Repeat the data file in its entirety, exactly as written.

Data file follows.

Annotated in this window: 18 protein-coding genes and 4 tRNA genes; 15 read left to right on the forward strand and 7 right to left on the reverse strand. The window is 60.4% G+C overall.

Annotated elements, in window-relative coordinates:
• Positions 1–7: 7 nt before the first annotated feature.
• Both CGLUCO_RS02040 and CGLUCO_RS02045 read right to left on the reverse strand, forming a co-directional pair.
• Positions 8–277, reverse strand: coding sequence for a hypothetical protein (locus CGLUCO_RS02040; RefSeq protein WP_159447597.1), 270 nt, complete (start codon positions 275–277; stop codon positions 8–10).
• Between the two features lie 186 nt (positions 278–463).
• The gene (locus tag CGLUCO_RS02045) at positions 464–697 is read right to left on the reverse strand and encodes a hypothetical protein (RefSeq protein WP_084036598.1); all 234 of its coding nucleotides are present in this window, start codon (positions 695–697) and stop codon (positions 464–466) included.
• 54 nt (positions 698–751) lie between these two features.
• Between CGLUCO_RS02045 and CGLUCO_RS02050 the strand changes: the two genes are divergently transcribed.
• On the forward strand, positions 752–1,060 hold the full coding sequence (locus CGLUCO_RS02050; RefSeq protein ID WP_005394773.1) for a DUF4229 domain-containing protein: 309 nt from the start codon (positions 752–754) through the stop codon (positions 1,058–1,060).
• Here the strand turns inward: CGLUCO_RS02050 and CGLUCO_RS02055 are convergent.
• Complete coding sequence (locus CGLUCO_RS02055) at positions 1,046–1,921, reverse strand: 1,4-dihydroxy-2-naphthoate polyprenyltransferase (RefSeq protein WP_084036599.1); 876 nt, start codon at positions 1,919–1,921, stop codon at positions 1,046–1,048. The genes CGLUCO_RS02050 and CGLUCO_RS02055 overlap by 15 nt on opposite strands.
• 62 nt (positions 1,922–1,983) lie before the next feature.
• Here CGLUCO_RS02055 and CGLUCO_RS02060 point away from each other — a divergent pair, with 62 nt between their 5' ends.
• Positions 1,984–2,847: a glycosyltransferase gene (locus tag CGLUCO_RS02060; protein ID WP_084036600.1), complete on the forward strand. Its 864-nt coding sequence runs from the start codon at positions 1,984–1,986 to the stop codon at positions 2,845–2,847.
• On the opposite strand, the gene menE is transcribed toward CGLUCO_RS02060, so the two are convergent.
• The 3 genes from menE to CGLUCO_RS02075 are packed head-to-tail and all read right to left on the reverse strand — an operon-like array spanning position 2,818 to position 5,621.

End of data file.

Annotated in this window: 18 protein-coding genes and 4 tRNA genes; 15 read left to right on the forward strand and 7 right to left on the reverse strand. The window is 60.4% G+C overall.

Annotated elements, in window-relative coordinates:
• Positions 1–7: 7 nt before the first annotated feature.
• Both CGLUCO_RS02040 and CGLUCO_RS02045 read right to left on the reverse strand, forming a co-directional pair.
• Positions 8–277, reverse strand: coding sequence for a hypothetical protein (locus CGLUCO_RS02040; RefSeq protein WP_159447597.1), 270 nt, complete (start codon positions 275–277; stop codon positions 8–10).
• Between the two features lie 186 nt (positions 278–463).
• The gene (locus tag CGLUCO_RS02045) at positions 464–697 is read right to left on the reverse strand and encodes a hypothetical protein (RefSeq protein WP_084036598.1); all 234 of its coding nucleotides are present in this window, start codon (positions 695–697) and stop codon (positions 464–466) included.
• 54 nt (positions 698–751) lie between these two features.
• Between CGLUCO_RS02045 and CGLUCO_RS02050 the strand changes: the two genes are divergently transcribed.
• On the forward strand, positions 752–1,060 hold the full coding sequence (locus CGLUCO_RS02050; RefSeq protein ID WP_005394773.1) for a DUF4229 domain-containing protein: 309 nt from the start codon (positions 752–754) through the stop codon (positions 1,058–1,060).
• Here the strand turns inward: CGLUCO_RS02050 and CGLUCO_RS02055 are convergent.
• Complete coding sequence (locus CGLUCO_RS02055) at positions 1,046–1,921, reverse strand: 1,4-dihydroxy-2-naphthoate polyprenyltransferase (RefSeq protein WP_084036599.1); 876 nt, start codon at positions 1,919–1,921, stop codon at positions 1,046–1,048. The genes CGLUCO_RS02050 and CGLUCO_RS02055 overlap by 15 nt on opposite strands.
• 62 nt (positions 1,922–1,983) lie before the next feature.
• Here CGLUCO_RS02055 and CGLUCO_RS02060 point away from each other — a divergent pair, with 62 nt between their 5' ends.
• Positions 1,984–2,847: a glycosyltransferase gene (locus tag CGLUCO_RS02060; protein ID WP_084036600.1), complete on the forward strand. Its 864-nt coding sequence runs from the start codon at positions 1,984–1,986 to the stop codon at positions 2,845–2,847.
• On the opposite strand, the gene menE is transcribed toward CGLUCO_RS02060, so the two are convergent.
• The 3 genes from menE to CGLUCO_RS02075 are packed head-to-tail and all read right to left on the reverse strand — an operon-like array spanning position 2,818 to position 5,621.